Delicious Receipts Emerge After Second Round of 'Twitter Files' Expose More Lies

AP Photo/Susan Walsh, File

Elon Musk is the gift that just keeps on giving. On Thursday evening, the second edition of the “Twitter files” was dropped by way of Bari Weiss.

Weiss exposed an attempted cover-up by now-fired Twitter general counsel Jim Baker prior to this latest release, but that was apparently just the beginning. In her lengthy thread, the reporter laid out proof that Twitter was shadow-banning conservative accounts, including those that clearly hadn’t violated any actual policy of the social media giant.


RedState reported on the details, noting that figures like Dan Bongino were blacklisted from being amplified and barred from searches, and he was just one of many. There was an actual portal that allowed Twitter to click on buttons that said “trends blacklist,” “notifications spike,” and “do not amplify.”

What that means is that a heck of a lot of people who said shadow-banning wasn’t happening have been proven to be liars who were willing to toe the line for the big tech companies without having the facts.

Let’s start with Ben Dreyfuss, who called conservatives paranoid and suggested it was going to be “funny” when the supposed proof came out that shadow-banning wasn’t actually happening. Welp, that didn’t happen.

Naturally, Dreyfuss, because he’s a typical leftwing hack, responded by suggesting that he was actually right all along. Why? Because according to a blog post, Twitter defined shadow-banning as making someone’s posts completely invisible to anyone. That’s a ludicrous dodge.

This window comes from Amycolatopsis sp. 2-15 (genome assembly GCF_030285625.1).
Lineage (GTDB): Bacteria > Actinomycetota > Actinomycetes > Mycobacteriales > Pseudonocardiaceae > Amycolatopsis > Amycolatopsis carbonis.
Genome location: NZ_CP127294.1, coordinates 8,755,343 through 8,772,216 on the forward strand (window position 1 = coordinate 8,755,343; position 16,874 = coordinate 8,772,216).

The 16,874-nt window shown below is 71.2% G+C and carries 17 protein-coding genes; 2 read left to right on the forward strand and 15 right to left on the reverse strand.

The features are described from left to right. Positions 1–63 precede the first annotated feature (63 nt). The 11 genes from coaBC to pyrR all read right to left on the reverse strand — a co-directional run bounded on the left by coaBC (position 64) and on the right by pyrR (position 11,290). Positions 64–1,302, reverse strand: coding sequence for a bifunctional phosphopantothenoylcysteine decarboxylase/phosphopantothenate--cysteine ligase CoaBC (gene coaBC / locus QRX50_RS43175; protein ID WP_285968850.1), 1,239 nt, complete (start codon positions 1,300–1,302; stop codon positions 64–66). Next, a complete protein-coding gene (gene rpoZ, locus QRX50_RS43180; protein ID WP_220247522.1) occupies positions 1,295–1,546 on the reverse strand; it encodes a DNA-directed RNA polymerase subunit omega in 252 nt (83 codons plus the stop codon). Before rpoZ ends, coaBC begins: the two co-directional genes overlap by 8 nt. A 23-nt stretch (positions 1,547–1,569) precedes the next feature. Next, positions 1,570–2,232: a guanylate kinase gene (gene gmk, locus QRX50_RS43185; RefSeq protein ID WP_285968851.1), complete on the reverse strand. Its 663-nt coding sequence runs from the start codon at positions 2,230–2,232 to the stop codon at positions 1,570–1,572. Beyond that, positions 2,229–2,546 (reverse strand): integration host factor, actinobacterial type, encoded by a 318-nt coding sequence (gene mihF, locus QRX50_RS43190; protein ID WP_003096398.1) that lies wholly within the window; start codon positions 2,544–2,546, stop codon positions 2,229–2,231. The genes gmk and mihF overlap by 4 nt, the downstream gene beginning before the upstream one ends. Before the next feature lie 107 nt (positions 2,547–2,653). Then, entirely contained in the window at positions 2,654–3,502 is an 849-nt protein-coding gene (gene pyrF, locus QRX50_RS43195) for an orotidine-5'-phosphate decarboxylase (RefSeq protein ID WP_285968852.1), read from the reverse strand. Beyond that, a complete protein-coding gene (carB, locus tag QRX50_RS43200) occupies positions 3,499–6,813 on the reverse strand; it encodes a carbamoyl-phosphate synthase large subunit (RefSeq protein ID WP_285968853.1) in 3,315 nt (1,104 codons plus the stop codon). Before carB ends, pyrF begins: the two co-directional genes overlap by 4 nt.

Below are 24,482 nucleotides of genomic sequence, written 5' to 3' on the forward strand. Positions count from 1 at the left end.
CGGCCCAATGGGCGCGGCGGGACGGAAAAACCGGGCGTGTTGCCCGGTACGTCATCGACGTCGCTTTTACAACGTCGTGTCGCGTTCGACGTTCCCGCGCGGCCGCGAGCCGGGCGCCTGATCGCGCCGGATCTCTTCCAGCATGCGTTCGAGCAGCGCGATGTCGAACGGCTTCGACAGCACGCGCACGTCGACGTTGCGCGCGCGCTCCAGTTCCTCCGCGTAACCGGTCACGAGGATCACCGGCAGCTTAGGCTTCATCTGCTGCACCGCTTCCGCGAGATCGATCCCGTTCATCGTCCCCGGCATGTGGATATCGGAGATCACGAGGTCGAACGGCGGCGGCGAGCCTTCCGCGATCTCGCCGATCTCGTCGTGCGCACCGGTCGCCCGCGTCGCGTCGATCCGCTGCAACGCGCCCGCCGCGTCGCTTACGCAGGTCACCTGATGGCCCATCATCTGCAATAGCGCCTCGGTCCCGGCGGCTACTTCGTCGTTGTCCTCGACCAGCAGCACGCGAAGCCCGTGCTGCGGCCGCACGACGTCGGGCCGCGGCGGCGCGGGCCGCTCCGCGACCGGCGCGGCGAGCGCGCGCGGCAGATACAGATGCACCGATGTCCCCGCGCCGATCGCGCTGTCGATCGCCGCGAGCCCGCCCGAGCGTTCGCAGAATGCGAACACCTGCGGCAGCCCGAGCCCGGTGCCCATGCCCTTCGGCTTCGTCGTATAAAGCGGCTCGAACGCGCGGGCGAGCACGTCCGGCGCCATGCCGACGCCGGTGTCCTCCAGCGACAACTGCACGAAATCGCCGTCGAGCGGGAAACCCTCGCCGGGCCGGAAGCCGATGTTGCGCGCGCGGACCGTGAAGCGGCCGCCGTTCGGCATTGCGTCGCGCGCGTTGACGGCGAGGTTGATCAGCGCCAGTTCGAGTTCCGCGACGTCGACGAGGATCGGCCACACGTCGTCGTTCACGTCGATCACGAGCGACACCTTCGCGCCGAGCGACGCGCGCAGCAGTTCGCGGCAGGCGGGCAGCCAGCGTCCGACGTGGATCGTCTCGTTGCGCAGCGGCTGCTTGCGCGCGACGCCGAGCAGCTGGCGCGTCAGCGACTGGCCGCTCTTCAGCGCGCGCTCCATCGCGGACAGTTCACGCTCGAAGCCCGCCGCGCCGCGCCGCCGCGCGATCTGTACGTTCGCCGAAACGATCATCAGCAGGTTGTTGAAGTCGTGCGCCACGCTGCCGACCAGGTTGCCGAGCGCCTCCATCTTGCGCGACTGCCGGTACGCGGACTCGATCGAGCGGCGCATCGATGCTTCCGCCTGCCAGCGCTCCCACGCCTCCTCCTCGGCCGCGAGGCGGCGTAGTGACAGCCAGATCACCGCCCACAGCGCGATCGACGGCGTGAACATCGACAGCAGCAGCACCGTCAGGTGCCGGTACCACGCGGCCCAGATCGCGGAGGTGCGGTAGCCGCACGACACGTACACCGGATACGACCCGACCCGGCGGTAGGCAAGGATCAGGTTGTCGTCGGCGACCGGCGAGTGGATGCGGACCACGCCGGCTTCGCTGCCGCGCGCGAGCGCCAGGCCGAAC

One, the entire point of the term shadow-banning is that someone’s posts aren’t being completely made invisible to other users. Rather it relates to things like search bans, amplification bans, and throttling of likes. Two, Twitter doesn’t get to define its own malfeasance. That’s like giving a murderer the benefit of the doubt on what the definition of murder is. You’d think the press, which claims to speak truth to power, would be skeptical of a big tech company having that kind of power, but nope. They toe the line like dutiful little soldiers.


The rest of us know it’s gaslighting, though. And speaking of gaslighting, here’s another satisfying receipt, this time from MSNBC’s Kasie Hunt.

It was widely “debunked,” she said while having absolutely no proof to back up her assertion at all. That’s one of the problems with the modern “fact-checking” industry. You can’t “debunk” something without evidence that it’s not true. You can claim it’s not proven, but the rush to make absolute judgments for political purposes in lieu of any real investigation is the name of the game. In this case, Hunt just repeated a claim by Twitter verbatim as a fact. That’s not how journalism is supposed to work.

Of course, the last way the press is trying to downplay these revelations is to pretend they are old news. For that act, we rely on Will Oremus, the “tech reporter” over at The Washington Post.


Yes, there were “whole news cycles about Twitter shadowbans.” Those news cycles consisted of people like Oremus either insisting it wasn’t happening or completely redefining the terms so as to suggest what was happening was good. Weiss’ reporting is not old news. It shows us the portals that Twitter denied existed. It also shows us that Twitter was lying while attempting to hide behind semantics.

You’d think a “tech reporter” whose entire job it is to cover big tech companies would be interested in something like that. Unfortunately, he’s not because he and his colleagues are just as partisan as those who cover the broader political beat. It’s actually pathetic to see it all play out.


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